{[ promptMessage ]}

Bookmark it

{[ promptMessage ]}

Hum Hist 2 ho 6 - Human History Week 4 lecture 1 Scientific...

Info iconThis preview shows pages 1–2. Sign up to view the full content.

View Full Document Right Arrow Icon
Human History Scientific revolution 4/18/11 Week 4, lecture 1 Christian division Fears about heterodoxy growing within Europe as well as in Americas Protests against Church increase in 14th-15th centuries; in 1510s, Martin Luther’s protests in Germany about indulgences become center for mass Protestantism Luther insists on salvation through faith alone; like Wang Yangming, rejects needs for learned priests Eventually rejects authority of Pope too Protestant-Catholic wars explode in 1520s; millions die Catholic pushback through Council of Trent (1545-63) Rise of inquisitions in Europe The (partial) triumph of tradition By 1700, Axial thought has consolidated across most of Eurasia and its overseas colonies in new, Third-Wave forms Traditional religions now have more adherents than ever before Violence has become a recognized part of orthodoxy in many areas; belief has often been refocused on a personal relationship with divinity But northern Europe—especially NW Europe—beginning to look odd By 1700, astonishing changes in Europe—heliocentric theory, identification of air as a substance, understanding of blood and circulation, etc.: the scientific revolution 16th-century challenges to Axial thought in Europe Around 1400, distinct traditions of inquiry into nature around the world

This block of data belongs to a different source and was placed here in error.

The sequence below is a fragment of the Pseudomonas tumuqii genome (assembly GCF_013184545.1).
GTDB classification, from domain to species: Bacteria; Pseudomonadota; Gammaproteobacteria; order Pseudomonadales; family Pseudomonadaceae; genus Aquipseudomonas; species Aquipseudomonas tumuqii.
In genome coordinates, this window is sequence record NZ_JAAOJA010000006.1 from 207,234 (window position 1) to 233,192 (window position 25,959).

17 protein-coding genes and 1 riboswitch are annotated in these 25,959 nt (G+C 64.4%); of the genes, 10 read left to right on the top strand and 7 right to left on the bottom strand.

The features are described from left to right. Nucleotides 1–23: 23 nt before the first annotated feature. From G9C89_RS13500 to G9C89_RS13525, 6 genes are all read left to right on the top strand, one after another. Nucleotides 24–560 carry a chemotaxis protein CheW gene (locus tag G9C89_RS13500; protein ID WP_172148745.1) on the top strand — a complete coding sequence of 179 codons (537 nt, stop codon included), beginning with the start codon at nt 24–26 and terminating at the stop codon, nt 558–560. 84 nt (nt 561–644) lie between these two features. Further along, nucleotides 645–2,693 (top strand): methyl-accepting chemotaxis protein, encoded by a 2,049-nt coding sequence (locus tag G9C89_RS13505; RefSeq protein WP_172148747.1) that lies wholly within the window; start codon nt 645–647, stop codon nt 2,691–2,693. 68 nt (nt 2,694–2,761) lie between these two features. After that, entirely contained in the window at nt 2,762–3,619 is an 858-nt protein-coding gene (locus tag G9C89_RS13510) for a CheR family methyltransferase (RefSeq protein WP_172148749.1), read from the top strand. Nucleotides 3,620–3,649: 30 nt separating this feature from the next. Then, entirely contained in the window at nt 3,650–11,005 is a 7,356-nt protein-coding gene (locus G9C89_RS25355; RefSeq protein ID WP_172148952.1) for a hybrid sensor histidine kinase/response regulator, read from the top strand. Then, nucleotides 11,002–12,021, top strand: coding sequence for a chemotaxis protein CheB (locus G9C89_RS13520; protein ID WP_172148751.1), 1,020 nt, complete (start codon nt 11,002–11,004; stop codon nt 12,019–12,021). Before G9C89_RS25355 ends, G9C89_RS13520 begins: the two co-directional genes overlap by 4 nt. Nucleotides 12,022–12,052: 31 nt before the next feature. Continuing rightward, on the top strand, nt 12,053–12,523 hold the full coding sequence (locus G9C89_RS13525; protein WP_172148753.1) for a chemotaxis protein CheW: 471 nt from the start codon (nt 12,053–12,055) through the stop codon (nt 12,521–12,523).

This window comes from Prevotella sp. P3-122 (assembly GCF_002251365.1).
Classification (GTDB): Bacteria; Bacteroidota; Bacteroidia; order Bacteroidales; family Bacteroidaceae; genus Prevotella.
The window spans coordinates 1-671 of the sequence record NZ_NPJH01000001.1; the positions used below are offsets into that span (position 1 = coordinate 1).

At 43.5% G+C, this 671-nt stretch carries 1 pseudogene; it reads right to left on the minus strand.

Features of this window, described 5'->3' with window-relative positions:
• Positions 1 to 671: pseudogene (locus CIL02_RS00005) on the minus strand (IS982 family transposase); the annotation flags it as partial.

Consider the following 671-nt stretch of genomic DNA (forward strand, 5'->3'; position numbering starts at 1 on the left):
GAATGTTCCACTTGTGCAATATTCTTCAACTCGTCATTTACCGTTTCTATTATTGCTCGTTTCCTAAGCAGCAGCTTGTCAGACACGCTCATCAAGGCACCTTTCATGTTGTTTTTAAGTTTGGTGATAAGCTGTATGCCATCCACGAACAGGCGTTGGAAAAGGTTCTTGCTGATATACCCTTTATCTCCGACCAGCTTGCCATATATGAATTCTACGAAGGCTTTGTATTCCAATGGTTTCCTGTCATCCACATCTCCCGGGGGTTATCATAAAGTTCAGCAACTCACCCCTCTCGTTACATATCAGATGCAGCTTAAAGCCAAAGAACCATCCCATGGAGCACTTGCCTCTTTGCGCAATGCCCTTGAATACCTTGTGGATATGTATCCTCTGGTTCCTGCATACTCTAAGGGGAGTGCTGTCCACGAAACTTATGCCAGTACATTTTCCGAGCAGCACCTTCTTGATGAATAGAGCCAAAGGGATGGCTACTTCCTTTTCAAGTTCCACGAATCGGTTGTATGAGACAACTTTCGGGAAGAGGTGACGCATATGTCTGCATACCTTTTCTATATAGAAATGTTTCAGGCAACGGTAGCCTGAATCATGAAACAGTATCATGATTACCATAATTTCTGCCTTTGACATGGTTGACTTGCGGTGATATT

Background image of page 1

Info iconThis preview has intentionally blurred sections. Sign up to view the full version.

View Full Document Right Arrow Icon
Image of page 2
This is the end of the preview. Sign up to access the rest of the document.

{[ snackBarMessage ]}